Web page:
Involving Police Departments in Early Awareness of Concussion Symptoms during Domestic Violence Calls
AffiliationUniv Arizona, Dept Child Hlth, Coll Med Phoenix
Univ Arizona, Dept Radiol, Coll Med
intimate partner violence
traumatic brain injury
MetadataShow full item record
PublisherROUTLEDGE JOURNALS, TAYLOR & FRANCIS LTD
CitationMark Higbee, Jon Eliason, Hilary Weinberg, Jonathan Lifshitz & Hirsch Handmaker (2019) Involving Police Departments in Early Awareness of Concussion Symptoms during Domestic Violence Calls, Journal of Aggression, Maltreatment & Trauma, 28:7, 826-837, DOI: 10.1080/10926771.2019.1653412
RightsCopyright © 2019 Taylor & Francis.
Collection InformationThis item from the UA Faculty Publications collection is made available by the University of Arizona with support from the University of Arizona Libraries. If you have questions, please contact us at email@example.com.
AbstractPolice officers around the world respond to and investigate calls regarding domestic violence (DV) daily. Police departments operate with standard protocols, particularly when engaging in investigations that involve allegations of strangulation or sexual assault. Operating under advisement of the Maricopa County Attorney’s Office, the Mesa Police Department (Mesa, AZ) has established protocols for detecting, recording, and prosecuting DV cases that involve strangulation and sexual assault. Allegations of strangulation (defined as impeded breathing) or sexual assault prompt officers to offer a forensic nursing exam (FNE) combined with strangulation treatment by forensic nurses at the Mesa Family Advocacy Center. Recognizing the potential for head injury to the assault victim in all DV situations, including intimate partner violence (IPV), the police department has added concussion-awareness training, as well as a point-of-incident investigative tool for its officers to record neurological function of the victim. Officers were instructed to use the ConQVerge device to measure and record the Near Point of Convergence (NPC) as a test of neurological impairment in suspected head injuries. In this article, we discuss the challenges and opportunities for assisting victims of DV strangulation and sexual assault (including non-DV sexual assault) with on-site assessment and consent for further medical assessment and treatment. Additionally, rates of domestic assault victims that report a crime, but decline to follow through with forensic medical tests, are reported for the first time. Lessons learned from the project that inform strategic operations in this space are offered to other agencies prior to the implementation of similar procedures.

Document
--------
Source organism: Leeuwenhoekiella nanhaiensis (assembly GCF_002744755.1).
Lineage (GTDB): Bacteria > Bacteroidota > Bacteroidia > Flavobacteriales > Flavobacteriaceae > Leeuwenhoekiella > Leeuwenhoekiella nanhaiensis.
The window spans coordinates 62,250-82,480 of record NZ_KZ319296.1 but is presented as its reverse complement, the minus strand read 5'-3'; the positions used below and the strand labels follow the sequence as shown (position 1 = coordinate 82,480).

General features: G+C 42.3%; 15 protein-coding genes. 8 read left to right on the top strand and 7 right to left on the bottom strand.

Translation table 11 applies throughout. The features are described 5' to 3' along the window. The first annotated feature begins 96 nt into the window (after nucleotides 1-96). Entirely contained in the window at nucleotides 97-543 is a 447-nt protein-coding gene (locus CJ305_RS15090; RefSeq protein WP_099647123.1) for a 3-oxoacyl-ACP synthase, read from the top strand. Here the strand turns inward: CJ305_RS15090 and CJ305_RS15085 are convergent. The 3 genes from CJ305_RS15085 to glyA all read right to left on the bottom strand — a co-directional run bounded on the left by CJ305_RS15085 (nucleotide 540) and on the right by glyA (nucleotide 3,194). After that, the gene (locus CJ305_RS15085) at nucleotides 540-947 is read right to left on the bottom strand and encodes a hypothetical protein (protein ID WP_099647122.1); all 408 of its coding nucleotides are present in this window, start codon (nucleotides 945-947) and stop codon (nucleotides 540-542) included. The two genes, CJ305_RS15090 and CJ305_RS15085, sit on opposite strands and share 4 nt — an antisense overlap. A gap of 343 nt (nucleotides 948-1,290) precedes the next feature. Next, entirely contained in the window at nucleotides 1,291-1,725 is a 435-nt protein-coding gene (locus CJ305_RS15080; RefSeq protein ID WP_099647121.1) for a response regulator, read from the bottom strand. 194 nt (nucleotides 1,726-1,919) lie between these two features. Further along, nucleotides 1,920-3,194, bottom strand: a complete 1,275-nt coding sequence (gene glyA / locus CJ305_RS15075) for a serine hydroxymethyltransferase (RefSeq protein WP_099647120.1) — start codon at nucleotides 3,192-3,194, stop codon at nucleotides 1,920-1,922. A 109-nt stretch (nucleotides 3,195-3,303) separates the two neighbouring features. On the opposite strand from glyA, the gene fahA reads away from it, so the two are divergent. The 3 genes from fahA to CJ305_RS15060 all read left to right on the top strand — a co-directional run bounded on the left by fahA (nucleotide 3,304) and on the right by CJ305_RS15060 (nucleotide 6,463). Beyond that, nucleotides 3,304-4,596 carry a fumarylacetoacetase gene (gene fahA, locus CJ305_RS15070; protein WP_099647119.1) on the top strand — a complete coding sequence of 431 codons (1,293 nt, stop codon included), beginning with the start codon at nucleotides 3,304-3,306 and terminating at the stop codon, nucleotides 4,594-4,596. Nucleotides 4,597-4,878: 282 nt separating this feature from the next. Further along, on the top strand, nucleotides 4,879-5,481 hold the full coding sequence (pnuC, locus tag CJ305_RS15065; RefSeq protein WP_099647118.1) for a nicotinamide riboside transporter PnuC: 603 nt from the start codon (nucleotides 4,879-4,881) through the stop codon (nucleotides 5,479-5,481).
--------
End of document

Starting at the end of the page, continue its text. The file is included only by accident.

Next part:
Note12 month embargo; published online: 19 August 2019
VersionFinal accepted manuscript
SponsorsHickey Family Foundation